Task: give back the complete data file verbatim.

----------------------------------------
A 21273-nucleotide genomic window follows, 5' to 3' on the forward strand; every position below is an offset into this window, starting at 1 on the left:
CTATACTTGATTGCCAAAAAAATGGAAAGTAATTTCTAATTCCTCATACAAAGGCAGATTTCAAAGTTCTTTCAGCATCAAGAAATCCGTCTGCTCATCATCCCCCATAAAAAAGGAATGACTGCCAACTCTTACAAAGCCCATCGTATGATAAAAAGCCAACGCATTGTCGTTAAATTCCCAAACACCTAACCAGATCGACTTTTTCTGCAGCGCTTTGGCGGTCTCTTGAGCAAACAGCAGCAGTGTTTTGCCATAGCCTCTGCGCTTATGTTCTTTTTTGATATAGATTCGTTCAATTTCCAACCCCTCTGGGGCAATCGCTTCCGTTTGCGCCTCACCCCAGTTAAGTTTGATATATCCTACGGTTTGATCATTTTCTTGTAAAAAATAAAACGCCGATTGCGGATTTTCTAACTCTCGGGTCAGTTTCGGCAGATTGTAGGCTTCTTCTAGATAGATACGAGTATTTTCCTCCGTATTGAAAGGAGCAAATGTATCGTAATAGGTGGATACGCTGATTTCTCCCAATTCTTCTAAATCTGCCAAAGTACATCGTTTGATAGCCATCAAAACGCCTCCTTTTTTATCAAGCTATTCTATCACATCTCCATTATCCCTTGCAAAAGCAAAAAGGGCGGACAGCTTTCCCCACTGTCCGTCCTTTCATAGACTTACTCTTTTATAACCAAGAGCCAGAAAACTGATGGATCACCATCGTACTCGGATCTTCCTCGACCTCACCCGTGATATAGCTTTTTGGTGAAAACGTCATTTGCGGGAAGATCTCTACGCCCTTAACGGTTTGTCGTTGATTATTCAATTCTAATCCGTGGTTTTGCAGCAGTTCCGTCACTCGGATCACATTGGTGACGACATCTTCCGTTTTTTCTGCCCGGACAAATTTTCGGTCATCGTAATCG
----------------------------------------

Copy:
A 21273-nucleotide genomic window follows, 5' to 3' on the forward strand; every position below is an offset into this window, starting at 1 on the left:
CTATACTTGATTGCCAAAAAAATGGAAAGTAATTTCTAATTCCTCATACAAAGGCAGATTTCAAAGTTCTTTCAGCATCAAGAAATCCGTCTGCTCATCATCCCCCATAAAAAAGGAATGACTGCCAACTCTTACAAAGCCCATCGTATGATAAAAAGCCAACGCATTGTCGTTAAATTCCCAAACACCTAACCAGATCGACTTTTTCTGCAGCGCTTTGGCGGTCTCTTGAGCAAACAGCAGCAGTGTTTTGCCATAGCCTCTGCGCTTATGTTCTTTTTTGATATAGATTCGTTCAATTTCCAACCCCTCTGGGGCAATCGCTTCCGTTTGCGCCTCACCCCAGTTAAGTTTGATATATCCTACGGTTTGATCATTTTCTTGTAAAAAATAAAACGCCGATTGCGGATTTTCTAACTCTCGGGTCAGTTTCGGCAGATTGTAGGCTTCTTCTAGATAGATACGAGTATTTTCCTCCGTATTGAAAGGAGCAAATGTATCGTAATAGGTGGATACGCTGATTTCTCCCAATTCTTCTAAATCTGCCAAAGTACATCGTTTGATAGCCATCAAAACGCCTCCTTTTTTATCAAGCTATTCTATCACATCTCCATTATCCCTTGCAAAAGCAAAAAGGGCGGACAGCTTTCCCCACTGTCCGTCCTTTCATAGACTTACTCTTTTATAACCAAGAGCCAGAAAACTGATGGATCACCATCGTACTCGGATCTTCCTCGACCTCACCCGTGATATAGCTTTTTGGTGAAAACGTCATTTGCGGGAAGATCTCTACGCCCTTAACGGTTTGTCGTTGATTATTCAATTCTAATCCGTGGTTTTGCAGCAGTTCCGTCACTCGGATCACATTGGTGACGACATCTTCCGTTTTTTCTGCCCGGACAAATTTTCGGTCATCGTAATCG